The Royal Oak turns 50 this year, and we’ve already had one hell of a party. Remember the new “Jumbo,” ref. 16202? That was only announced to the world in January of this year. Karl Lagerfeld’s Royal Oak came up for auction, and so did Gérald Genta’s. We took a close look at the Royal Oak A2, the oldest known example of the original 15202 reference, and then we went ahead and broke open the entire history of the watch in the latest episode of Reference Points. There’ve already been so many memorable moments dedicated to the Royal Oak this year, and yet today’s announcement might just be my favorite. 

The  Audemars Piguet Royal Oak  has always been controversial. The original 1972 design was just so incredibly, inherently subversive for its era, and somehow a half-century later I find that it continues to stand alone in the luxury sport-watch segment, surrounded by a sea of pretenders. In my view, not a single competitor has come close to channeling both virility and elegance in the same package to the same degree. And the blue-ceramic Royal Oak Perpetual Calendar brings out the best of both of those qualities, combining the ultra-hard ceramic material and aggressive styling with the same high-grade movement and the same delicate brushing and polishing of the case and bracelet that Royal Oak collectors expect.
It’s hard not to see a watch like this as a certain type of pinnacle for the Royal Oak anniversary. There’s a futuristic material that’s incredible difficult to work, now combined with one of the most traditional and elaborate complications, all inside of a genuinely iconic package.

Audemars Piguet Jules Audemars Minute Repeater Tourbillon Chronograph

When we first covered the watch that would later be known as the Audemars Piguet Jules Audemars Minute Repeater Tourbillon Chronograph Supersonnerie, back in 2014, it was as a concept watch that AP hadn’t yet demonstrated a desire to sell to collectors. The team in Le Brassus’s ostensible goal was to push the boundaries of chiming watch acoustics and to provide tangible evidence that the quest for continuous improvement in minute repeaters was as alive as ever.
The next year, at SIHH 2015, AP set up a sound-proof booth in which they could demonstrate the superlative tonality and volume of the new concept watch. I won’t forget hearing this minute repeater for the first time, and that’s no hyperbole. The paradox of a minute repeater that chimes louder and clearer on the wrist than off was lost on no one. I wanted to know exactly how it worked – and I don’t think I was the only one. Luckily, Jack went in-depth on the subject back in 2016, writing the best explanation out there of how Audemars Piguet Jules Audemars Minute Repeater Tourbillon Chronograph developed the Supersonnerie and why it’s such a unique repeater. But the story doesn’t stop there. Earlier this year, Audemars Piguet presented the coolest watch that you possibly haven’t heard of yet. On the outside, it’s a platinum Jules Audemars dress watch with a smokey blue enamel dial and white gold hands. But inside, it’s every bit the triple-patented Supersonnerie we know and love. Acoustically, can the new Jules Audemars Minute repeater match the funky concept watch that preceded it? Considering that it has a platinum case and enamel dial, you’d expect some loss of sound quality from the original, since it was built purely for optimum tonality. However, after hearing this watch in a crowded booth at SIHH, I can confirm that it is much louder than your typical minute repeater, and, just like the concept watch, it’s louder on the wrist than off.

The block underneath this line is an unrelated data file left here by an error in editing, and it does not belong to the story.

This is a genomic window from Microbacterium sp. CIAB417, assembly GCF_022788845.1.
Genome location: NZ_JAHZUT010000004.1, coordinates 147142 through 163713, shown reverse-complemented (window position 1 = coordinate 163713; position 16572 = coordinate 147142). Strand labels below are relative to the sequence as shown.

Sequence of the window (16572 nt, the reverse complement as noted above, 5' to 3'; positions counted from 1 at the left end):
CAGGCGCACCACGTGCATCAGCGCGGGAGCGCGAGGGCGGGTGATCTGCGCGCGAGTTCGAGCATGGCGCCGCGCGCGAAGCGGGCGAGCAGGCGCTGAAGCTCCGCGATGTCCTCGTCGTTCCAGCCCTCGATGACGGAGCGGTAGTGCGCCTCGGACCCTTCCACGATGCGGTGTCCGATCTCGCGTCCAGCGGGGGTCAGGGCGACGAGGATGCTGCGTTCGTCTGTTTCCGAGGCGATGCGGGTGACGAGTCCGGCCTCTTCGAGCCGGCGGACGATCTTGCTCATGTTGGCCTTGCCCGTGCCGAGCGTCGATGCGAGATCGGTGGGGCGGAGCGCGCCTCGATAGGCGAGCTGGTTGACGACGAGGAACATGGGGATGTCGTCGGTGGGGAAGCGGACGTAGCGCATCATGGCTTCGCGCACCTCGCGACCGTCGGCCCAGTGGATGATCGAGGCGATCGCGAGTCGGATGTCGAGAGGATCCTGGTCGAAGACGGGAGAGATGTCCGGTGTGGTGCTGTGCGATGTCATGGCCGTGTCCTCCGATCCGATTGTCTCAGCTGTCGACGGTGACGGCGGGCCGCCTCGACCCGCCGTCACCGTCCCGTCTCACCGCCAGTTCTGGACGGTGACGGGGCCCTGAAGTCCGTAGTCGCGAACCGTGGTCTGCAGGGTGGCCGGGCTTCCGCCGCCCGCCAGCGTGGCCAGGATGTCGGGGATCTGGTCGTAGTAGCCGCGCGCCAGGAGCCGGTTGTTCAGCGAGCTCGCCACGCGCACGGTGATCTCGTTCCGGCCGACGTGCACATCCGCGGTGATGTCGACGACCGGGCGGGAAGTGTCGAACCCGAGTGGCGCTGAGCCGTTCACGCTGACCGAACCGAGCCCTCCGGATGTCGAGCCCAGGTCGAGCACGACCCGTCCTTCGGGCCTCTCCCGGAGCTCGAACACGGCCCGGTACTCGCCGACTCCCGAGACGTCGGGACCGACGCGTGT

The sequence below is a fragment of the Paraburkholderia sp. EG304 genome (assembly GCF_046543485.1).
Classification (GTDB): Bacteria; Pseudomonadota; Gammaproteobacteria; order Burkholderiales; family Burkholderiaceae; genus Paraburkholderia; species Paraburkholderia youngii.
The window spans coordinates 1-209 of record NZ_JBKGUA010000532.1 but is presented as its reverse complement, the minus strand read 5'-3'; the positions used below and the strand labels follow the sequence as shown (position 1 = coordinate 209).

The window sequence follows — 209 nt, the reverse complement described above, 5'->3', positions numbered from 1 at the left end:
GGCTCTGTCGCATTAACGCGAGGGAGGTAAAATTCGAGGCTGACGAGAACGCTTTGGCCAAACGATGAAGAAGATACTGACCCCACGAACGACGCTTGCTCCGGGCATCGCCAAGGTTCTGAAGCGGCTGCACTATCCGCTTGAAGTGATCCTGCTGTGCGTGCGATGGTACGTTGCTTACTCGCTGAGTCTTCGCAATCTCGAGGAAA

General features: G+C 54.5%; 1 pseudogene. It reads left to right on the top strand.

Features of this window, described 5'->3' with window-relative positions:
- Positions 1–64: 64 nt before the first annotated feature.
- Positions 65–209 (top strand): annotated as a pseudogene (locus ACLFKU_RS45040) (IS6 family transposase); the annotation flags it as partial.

Commercially, this watch makes perfect sense. It looks like your typical minute repeater, and chances are it’s the kind of design most collectors have in mind when they plunk down six figures for a chiming watch. Sure, the case is large, at 43mm in diameter and 13.15mm thick; but, then again, it’s not unusual for a conventional minute repeater to tip the scales in terms of size. These are not complications typically known for their slimness. Flipping the Jules Audemars Minute Repeater over, you’ll notice a nice relief engraving of a watchmaker at his bench. You’ll also see a series of perforations surrounding this engraving. This minor concession to the watch’s otherwise classical design is, you guessed it, part of the Supersonnerie construction. Not that anyone would ever dream of getting a watch like this wet, but it’s depth rating, according to AP, is still 20 meters, even with those openings. The Jules Audemars Minute Repeater is not a limited edition, but unsurprisingly AP says that very few will be made. The $325,000 price tag isn’t for the faint of heart, but when one considers that this timepiece has one of the loudest and purest sounding minute repeater mechanisms available and comes cased in platinum, it’s hardly unfair.